Isn’t it interesting how CAPTCHA sounds a lot like GOTCHA? That’s what it feels like to many users who give up trying to decipher the strangely shaped and colored letters and numbers after a couple of tries. It’s easy to decide it isn’t worth it. And ease of use is what governs the user experience.
Steve Krug, the well-known usability expert, created an entire book about it titled "Don’t Make Me Think". The book is more about user experience and navigation of websites but it certainly applies to the ubiquitous and highly frustrating practice of placing CAPTCHA fields on everything from the registration for blog comments to requests for more product information. Way too much thinking involved, especially after being asked to fill in 10 fields or after creating a beautiful three paragraph response to an article.
CAPTCHA is an acronym that stands for, no kidding, “Completely Automated Public Turing test to tell Computers and Humans Apart.” From a business standpoint it’s understandable why it has become so popular: spam avoidance. Nobody wants to waste time and resources dealing with the hundreds of comments propagated by automated spambots that do nothing more than stuff your inbox with unwanted junk. But CAPTCHA was never meant to be a catch-all solution. It was meant to prevent automation-driven spam. That’s it. Spammers know this, and get around it by paying humans to defeat the CAPTCHA fields. That’s if they don’t already employ an application that has been developed specifically to defeat CAPTCHA, and those proliferate after every update to the spam defenses.
Increasing Layers of Complexity Kills Engagement
After awhile, the CAPTCHA characters become so increasingly complex in an effort to battle spam, that humans are unable to read it.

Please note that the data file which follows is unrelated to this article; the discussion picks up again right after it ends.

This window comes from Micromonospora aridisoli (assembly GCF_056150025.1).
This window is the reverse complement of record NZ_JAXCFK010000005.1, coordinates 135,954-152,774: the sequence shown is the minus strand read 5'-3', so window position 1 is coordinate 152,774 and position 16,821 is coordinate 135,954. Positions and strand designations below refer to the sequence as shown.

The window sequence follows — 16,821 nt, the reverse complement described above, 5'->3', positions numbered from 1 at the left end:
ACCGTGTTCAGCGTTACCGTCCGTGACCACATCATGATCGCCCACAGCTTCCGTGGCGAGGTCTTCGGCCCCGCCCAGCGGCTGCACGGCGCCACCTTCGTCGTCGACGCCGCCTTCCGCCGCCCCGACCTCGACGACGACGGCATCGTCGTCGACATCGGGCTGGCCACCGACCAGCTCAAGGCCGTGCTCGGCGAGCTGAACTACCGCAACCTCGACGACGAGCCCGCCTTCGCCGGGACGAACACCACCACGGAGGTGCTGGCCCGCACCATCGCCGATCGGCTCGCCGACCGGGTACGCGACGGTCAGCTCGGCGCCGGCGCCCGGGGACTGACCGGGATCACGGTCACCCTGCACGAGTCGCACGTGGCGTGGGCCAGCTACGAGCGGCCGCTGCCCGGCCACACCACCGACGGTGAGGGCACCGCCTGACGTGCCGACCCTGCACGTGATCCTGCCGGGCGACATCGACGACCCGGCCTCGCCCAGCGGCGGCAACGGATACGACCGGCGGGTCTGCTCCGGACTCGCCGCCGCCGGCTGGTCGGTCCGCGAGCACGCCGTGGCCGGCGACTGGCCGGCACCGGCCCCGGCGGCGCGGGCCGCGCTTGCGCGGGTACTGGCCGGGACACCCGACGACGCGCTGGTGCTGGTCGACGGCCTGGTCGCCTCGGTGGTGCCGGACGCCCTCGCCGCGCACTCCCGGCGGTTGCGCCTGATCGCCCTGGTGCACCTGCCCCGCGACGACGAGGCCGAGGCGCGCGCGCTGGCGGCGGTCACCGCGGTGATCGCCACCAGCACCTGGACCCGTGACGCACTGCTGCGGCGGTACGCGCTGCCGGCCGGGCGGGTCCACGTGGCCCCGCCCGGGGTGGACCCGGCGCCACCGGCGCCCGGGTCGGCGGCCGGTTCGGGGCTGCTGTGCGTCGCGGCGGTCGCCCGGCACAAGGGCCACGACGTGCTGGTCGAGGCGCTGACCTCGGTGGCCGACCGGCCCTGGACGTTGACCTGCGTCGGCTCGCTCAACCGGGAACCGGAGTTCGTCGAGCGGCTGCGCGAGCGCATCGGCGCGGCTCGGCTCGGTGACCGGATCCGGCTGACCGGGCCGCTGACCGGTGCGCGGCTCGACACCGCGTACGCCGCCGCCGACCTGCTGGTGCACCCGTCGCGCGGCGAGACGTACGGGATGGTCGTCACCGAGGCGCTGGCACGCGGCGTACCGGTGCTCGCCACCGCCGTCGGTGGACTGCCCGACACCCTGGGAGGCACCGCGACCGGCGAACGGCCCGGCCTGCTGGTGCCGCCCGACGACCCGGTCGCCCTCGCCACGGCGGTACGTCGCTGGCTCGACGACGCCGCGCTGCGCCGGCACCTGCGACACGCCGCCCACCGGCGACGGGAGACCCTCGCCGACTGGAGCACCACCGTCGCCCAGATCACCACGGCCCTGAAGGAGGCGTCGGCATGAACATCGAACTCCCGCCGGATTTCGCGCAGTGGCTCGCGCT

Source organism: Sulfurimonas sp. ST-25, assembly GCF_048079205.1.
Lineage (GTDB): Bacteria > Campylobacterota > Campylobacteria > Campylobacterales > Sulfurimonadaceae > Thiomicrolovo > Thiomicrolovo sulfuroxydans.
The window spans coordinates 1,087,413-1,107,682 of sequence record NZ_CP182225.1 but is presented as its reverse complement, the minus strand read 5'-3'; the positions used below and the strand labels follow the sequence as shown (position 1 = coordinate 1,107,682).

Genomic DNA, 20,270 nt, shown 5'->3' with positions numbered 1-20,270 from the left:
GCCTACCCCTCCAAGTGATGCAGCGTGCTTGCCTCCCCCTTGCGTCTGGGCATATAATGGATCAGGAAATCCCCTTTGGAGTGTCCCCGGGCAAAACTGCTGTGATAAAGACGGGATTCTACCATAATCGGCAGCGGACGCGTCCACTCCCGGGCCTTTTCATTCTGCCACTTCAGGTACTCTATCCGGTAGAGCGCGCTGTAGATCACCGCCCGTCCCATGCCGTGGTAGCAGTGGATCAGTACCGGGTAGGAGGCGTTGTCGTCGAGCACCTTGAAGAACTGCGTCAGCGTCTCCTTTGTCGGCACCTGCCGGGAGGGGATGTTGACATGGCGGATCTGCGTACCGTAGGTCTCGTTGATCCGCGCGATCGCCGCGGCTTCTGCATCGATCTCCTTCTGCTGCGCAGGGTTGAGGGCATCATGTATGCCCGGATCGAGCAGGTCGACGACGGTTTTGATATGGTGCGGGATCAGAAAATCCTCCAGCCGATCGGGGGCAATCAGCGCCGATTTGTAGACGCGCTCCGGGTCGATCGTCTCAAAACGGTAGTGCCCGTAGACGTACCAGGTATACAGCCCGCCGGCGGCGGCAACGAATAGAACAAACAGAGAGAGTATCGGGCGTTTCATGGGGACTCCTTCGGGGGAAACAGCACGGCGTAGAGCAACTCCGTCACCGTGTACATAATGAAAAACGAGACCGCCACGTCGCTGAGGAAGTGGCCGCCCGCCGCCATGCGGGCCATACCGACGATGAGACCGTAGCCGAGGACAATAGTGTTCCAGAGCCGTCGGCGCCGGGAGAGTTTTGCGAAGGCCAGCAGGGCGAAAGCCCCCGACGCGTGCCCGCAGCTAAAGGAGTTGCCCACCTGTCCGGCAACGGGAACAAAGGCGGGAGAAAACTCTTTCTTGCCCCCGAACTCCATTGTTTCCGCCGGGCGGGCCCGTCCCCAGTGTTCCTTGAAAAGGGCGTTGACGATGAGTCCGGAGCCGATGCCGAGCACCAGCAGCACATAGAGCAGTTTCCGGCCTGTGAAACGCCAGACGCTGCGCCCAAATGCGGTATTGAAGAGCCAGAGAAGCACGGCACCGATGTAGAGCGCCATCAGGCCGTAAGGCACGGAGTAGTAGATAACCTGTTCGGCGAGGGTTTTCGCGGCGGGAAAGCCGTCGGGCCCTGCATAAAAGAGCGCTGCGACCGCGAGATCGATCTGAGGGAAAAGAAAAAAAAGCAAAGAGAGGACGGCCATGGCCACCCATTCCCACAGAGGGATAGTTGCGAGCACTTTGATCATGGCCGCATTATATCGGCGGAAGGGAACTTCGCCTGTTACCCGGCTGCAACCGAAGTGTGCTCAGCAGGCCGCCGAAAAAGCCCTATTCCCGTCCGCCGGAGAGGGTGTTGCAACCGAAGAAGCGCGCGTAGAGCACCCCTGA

This highlights another reason to stop using CAPTCHA if you want to increase user engagement. Because it does the complete opposite. Users want to engage in thoughtful discourse, not be confronted with frustrating obstacles to it. A 2010 study from Stanford University found that between 3 users there was only 71% agreement, on average, for the translation of an image CAPTCHA.
image courtesy of geekandpoke.typepad.com
By the way, that 71% agreement is an average. If mail.ru images were used, agreement dropped to 35%.
The Stanford study found a variety of reasons humans had trouble with the images:
Lack of visual acuity
Familiarity with the language
Level of education
The study shows more than the percentage of translation failures. It also shows how long it can take a user to complete a CAPTCHA field. The result? Too long. It can take more than 9 seconds for a person to translate the field correctly. That may not seem long, but to someone who has just jumped through your other hoops to engage with you, it’s an eternity. The amount of time to completion was nearly 3 times longer for audio CAPTCHA.
The result: conversion failure may be increased by more than 3% due to using this method of fighting spam. That’s a lot of potential business to lose.
Depending on your needs, maybe CAPTCHA is the only way to go. If so, use it sparingly and not to gate engagement. Otherwise, if spam is such an issue there are plenty of alternatives that are easier for your users. Just Google “CAPTCHA alternatives.”